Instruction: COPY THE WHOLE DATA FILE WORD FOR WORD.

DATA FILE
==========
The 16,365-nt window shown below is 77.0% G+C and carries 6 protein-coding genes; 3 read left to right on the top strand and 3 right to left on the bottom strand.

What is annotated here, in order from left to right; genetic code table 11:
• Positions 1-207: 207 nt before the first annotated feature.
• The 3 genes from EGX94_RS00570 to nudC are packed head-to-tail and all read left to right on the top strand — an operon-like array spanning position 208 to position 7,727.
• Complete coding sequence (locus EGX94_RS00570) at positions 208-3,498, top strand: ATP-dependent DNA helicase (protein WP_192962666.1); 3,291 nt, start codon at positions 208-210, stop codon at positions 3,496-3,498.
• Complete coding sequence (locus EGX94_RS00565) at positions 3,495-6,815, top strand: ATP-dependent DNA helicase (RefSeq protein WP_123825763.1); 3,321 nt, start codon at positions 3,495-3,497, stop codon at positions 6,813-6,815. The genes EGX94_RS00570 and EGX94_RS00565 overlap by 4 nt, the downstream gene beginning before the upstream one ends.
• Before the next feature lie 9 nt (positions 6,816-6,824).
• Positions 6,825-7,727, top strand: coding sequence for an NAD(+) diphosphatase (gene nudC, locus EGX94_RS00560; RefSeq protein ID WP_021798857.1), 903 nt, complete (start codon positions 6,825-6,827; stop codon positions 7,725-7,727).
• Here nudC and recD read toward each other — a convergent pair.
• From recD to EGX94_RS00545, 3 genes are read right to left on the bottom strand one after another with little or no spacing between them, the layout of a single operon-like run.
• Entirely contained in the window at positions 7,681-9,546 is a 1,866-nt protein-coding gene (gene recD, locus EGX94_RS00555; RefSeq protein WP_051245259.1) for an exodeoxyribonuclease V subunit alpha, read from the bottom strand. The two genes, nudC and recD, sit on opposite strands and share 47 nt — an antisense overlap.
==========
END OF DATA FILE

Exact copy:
The 16,365-nt window shown below is 77.0% G+C and carries 6 protein-coding genes; 3 read left to right on the top strand and 3 right to left on the bottom strand.

What is annotated here, in order from left to right; genetic code table 11:
• Positions 1-207: 207 nt before the first annotated feature.
• The 3 genes from EGX94_RS00570 to nudC are packed head-to-tail and all read left to right on the top strand — an operon-like array spanning position 208 to position 7,727.
• Complete coding sequence (locus EGX94_RS00570) at positions 208-3,498, top strand: ATP-dependent DNA helicase (protein WP_192962666.1); 3,291 nt, start codon at positions 208-210, stop codon at positions 3,496-3,498.
• Complete coding sequence (locus EGX94_RS00565) at positions 3,495-6,815, top strand: ATP-dependent DNA helicase (RefSeq protein WP_123825763.1); 3,321 nt, start codon at positions 3,495-3,497, stop codon at positions 6,813-6,815. The genes EGX94_RS00570 and EGX94_RS00565 overlap by 4 nt, the downstream gene beginning before the upstream one ends.
• Before the next feature lie 9 nt (positions 6,816-6,824).
• Positions 6,825-7,727, top strand: coding sequence for an NAD(+) diphosphatase (gene nudC, locus EGX94_RS00560; RefSeq protein ID WP_021798857.1), 903 nt, complete (start codon positions 6,825-6,827; stop codon positions 7,725-7,727).
• Here nudC and recD read toward each other — a convergent pair.
• From recD to EGX94_RS00545, 3 genes are read right to left on the bottom strand one after another with little or no spacing between them, the layout of a single operon-like run.
• Entirely contained in the window at positions 7,681-9,546 is a 1,866-nt protein-coding gene (gene recD, locus EGX94_RS00555; RefSeq protein WP_051245259.1) for an exodeoxyribonuclease V subunit alpha, read from the bottom strand. The two genes, nudC and recD, sit on opposite strands and share 47 nt — an antisense overlap.